On the end again but lucky to be at the fourth Republican debate, hosted by Fox Business News and the Wall Street Journal and held in Milwaukee, Wisconsin, Ohio Gov. John Kasich needed to stand out from the other seven competing candidates on stage.
He did that, but in a way that earned him biggest loser status. Instead of winning the crowd and the night, an honor that many believe went to Florida Sen. Marco Rubio and Texas Sen. Ted Cruz, the ham-handed, disruptive performance turned in by Ohio’s CEO made news because of the eight times he interrupted the debate.
Sadly, he was also compared by one of America’s best analyzer of baseball stats to a baseball player who hasn’t really gotten any better over time.
Kasich Biggest Loser
Writing at the Washington Post, Chris Cillizza listed Kasich among tonight’s losers. “John Kasich: The Ohio governor came out with a strategy to install himself right in the center of the debate. To do that, he interrupted, cajoled and pouted his way through it. His positions on immigration and on Wall Street banks won’t win him any support from the GOP base (he got booed for his Wall Street answer). But it wasn’t really about policy. Kasich seemed peevish, short-tempered and anything but presidential.”
According to the top ten takeaways from last night’s debate, at number 6 on the list posted by the Washington Post’s “Daily 202, morning intelligence for leaders,” John Kasich earned honors as the biggest loser. The twitchy, angry governor got more speaking time than any other candidate, but it worked against him.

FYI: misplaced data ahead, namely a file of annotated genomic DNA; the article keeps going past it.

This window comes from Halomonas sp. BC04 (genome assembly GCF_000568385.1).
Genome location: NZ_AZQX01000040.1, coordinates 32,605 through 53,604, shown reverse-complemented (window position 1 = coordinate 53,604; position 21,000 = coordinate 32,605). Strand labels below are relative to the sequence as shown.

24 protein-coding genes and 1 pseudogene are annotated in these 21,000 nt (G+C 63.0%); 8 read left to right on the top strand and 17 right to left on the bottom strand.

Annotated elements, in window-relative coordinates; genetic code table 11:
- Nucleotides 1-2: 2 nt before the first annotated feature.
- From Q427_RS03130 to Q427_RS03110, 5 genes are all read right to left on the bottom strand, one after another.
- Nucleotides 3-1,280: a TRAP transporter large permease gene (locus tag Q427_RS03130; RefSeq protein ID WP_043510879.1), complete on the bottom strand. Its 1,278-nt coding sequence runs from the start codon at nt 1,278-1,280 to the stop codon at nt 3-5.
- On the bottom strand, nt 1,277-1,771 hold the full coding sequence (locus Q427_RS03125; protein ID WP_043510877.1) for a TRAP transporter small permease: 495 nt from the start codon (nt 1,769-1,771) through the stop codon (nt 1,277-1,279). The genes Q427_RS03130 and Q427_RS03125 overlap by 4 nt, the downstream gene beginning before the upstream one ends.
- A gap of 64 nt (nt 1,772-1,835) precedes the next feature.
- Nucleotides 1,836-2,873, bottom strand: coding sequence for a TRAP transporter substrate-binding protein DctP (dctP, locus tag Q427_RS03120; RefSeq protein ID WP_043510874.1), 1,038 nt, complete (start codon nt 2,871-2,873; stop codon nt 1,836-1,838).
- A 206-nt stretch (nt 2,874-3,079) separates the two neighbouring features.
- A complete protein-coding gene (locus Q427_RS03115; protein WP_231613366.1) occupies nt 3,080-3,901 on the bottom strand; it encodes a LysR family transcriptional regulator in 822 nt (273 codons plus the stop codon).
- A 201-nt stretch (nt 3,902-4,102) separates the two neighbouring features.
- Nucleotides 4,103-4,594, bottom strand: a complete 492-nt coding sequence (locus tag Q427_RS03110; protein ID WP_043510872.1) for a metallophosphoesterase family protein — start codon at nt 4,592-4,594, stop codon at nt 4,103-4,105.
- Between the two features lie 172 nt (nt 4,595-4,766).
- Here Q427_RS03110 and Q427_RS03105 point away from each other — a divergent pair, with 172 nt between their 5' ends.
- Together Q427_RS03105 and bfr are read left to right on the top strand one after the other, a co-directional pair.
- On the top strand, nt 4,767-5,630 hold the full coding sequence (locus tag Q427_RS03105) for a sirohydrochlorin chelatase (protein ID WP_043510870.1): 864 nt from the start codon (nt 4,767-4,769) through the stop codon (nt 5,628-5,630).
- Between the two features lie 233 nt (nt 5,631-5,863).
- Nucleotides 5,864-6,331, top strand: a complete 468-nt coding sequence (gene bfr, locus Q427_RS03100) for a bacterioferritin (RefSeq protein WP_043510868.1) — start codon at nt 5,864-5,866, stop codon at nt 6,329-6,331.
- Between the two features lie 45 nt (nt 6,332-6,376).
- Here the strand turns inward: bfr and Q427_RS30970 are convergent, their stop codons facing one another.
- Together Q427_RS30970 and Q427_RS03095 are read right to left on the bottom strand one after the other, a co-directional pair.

“Base voters did not like his attempts to cut in, but they liked his message even less. Frank Luntz said that Kasich ‘scored the lowest ever’ in his New Hampshire focus group, and that “his support of bailouts ‘for people who can afford it’ scored an 8” of 100. As a point of comparison, Rubio got 88 on the dial test when he called for the repeal of Dodd-Frank. Luntz relayed that people in his focus group were yelling at the screen: “They don’t want Kasich to speak. Why Johnny, why?”
One of Luntz’ focus group members said this about Kasich: ““He went from my number two candidate right off the charts. He was acting like he was running the debate, he kept interrupting. He just did not present himself well,” The Blaze reported.
Other conservatives also didn’t like what they saw and heard. National Review columnist Jonah Goldberg called Rubio, Cruz and Carly Fiorina the winners. But he zeroed in on Mr. Kasich. “He’s done. He came across angry, condescending and unprincipled. By the end of the debate he came across as the drunk, obnoxious, uncle everyone wishes hadn’t accepted the invitation to Thanksgiving dinner.”
Glenn Beck also had his fill of John Kasich’s bad boy antics. “But the full blunt of his ire was directed towards Kasich, who Beck termed an “EPIC LOSER… Just bad on every front. EPICALLY BAD. Looked rude, old, desperate, cheap, and wildly wrong ON MANY FRONTS. That was a suicide mission on himself. No presidency, no vice presidency and no virgins, [caps in original],” Beck wrote.
Hi Ho Nate Silver
“Is there any sign that John Kasich is good at debating?” Silver wondered. “Or running a national campaign? He’s sort of the Hensley Meulens of the Republican field: lots of buzz, always seems like there’s a breakout right around the corner, but before you know it, a lot of time has passed and he hasn’t really gotten any better. Kasich’s polling isn’t bad in New Hampshire, but not really improved at all from where it was two or three months ago.”